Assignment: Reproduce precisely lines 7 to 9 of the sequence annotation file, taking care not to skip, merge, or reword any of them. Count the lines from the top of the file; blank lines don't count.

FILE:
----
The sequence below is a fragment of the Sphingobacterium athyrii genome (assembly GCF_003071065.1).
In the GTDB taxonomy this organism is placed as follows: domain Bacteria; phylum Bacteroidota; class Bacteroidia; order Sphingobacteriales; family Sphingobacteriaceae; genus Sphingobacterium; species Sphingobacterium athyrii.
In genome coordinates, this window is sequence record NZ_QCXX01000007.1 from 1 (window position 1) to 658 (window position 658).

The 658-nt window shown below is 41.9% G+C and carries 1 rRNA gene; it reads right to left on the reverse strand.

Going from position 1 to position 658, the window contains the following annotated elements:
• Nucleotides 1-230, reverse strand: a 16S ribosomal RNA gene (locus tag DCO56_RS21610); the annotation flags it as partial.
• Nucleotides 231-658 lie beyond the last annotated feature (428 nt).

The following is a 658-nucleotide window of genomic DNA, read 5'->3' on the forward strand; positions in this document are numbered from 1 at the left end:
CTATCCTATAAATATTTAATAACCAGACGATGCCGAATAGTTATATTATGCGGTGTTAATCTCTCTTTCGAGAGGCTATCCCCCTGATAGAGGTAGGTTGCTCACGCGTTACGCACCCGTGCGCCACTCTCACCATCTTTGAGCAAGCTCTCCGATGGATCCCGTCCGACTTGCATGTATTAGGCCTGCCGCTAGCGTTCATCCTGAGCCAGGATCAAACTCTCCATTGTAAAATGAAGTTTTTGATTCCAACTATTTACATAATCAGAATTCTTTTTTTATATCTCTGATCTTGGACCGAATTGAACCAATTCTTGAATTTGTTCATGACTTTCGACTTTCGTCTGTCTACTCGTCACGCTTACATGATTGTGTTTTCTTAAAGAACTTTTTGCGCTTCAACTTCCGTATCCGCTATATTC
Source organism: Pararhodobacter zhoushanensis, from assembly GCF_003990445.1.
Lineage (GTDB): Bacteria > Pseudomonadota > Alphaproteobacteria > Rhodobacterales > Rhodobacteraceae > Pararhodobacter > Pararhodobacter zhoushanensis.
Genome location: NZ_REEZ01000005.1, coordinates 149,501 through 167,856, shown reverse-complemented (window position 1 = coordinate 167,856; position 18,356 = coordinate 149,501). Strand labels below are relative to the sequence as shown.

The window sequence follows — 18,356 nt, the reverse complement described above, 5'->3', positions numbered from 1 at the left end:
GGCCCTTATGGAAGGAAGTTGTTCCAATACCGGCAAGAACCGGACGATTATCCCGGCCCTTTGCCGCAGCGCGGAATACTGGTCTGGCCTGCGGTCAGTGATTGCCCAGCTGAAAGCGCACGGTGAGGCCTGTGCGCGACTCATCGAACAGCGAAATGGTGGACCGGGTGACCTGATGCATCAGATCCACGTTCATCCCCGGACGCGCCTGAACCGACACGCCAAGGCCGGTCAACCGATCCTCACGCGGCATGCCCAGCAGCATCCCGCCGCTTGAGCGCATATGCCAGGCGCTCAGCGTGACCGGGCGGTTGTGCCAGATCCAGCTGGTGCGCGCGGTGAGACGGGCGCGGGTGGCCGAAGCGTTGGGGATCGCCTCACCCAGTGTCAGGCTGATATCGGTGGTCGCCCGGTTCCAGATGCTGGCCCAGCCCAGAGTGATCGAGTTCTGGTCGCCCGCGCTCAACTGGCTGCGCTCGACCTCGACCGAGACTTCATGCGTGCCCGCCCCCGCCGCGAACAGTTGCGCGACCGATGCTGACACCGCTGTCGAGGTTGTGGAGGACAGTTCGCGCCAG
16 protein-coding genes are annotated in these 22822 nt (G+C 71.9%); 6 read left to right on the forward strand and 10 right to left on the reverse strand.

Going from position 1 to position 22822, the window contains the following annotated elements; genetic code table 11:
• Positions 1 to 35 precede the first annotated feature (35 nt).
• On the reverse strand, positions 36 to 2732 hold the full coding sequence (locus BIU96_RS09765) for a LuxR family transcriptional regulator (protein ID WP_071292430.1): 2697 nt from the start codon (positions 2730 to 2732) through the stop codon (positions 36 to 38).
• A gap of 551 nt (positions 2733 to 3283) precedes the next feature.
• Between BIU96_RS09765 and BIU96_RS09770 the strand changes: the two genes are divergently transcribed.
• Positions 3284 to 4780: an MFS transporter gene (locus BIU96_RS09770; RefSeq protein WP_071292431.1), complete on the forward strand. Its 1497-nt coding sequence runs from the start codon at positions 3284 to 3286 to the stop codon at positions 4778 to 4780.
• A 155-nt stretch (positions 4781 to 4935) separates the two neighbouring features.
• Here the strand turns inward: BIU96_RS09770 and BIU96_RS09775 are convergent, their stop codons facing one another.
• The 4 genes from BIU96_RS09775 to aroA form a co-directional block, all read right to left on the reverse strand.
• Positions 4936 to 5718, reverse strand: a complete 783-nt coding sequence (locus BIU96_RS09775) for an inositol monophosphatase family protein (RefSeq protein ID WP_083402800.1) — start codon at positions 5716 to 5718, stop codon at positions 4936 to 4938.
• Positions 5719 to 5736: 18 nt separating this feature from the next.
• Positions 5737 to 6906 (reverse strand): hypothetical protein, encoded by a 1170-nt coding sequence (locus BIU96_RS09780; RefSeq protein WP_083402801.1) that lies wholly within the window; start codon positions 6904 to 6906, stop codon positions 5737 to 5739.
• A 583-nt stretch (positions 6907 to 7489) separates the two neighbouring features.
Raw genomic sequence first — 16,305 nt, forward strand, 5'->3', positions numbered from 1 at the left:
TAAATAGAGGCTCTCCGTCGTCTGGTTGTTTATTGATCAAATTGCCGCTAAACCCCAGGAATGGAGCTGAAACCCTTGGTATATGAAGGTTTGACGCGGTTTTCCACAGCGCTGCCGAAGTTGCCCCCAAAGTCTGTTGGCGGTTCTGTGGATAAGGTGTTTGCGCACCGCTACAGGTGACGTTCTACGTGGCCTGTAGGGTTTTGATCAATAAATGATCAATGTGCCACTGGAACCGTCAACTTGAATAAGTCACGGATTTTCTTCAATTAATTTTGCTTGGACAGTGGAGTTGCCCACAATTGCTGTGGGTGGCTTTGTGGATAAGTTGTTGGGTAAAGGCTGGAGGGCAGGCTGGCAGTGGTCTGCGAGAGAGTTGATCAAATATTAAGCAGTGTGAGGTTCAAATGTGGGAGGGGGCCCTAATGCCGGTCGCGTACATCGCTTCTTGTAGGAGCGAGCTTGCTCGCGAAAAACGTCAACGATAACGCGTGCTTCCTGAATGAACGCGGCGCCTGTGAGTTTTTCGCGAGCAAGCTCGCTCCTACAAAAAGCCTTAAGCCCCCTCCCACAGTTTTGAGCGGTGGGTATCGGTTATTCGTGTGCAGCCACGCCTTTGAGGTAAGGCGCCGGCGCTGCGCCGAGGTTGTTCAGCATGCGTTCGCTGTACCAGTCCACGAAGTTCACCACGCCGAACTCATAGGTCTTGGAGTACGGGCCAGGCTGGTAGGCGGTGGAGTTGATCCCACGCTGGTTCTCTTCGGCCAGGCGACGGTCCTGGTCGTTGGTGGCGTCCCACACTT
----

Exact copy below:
• Nucleotides 231-658 lie beyond the last annotated feature (428 nt).

The following is a 658-nucleotide window of genomic DNA, read 5'->3' on the forward strand; positions in this document are numbered from 1 at the left end:
CTATCCTATAAATATTTAATAACCAGACGATGCCGAATAGTTATATTATGCGGTGTTAATCTCTCTTTCGAGAGGCTATCCCCCTGATAGAGGTAGGTTGCTCACGCGTTACGCACCCGTGCGCCACTCTCACCATCTTTGAGCAAGCTCTCCGATGGATCCCGTCCGACTTGCATGTATTAGGCCTGCCGCTAGCGTTCATCCTGAGCCAGGATCAAACTCTCCATTGTAAAATGAAGTTTTTGATTCCAACTATTTACATAATCAGAATTCTTTTTTTATATCTCTGATCTTGGACCGAATTGAACCAATTCTTGAATTTGTTCATGACTTTCGACTTTCGTCTGTCTACTCGTCACGCTTACATGATTGTGTTTTCTTAAAGAACTTTTTGCGCTTCAACTTCCGTATCCGCTATATTC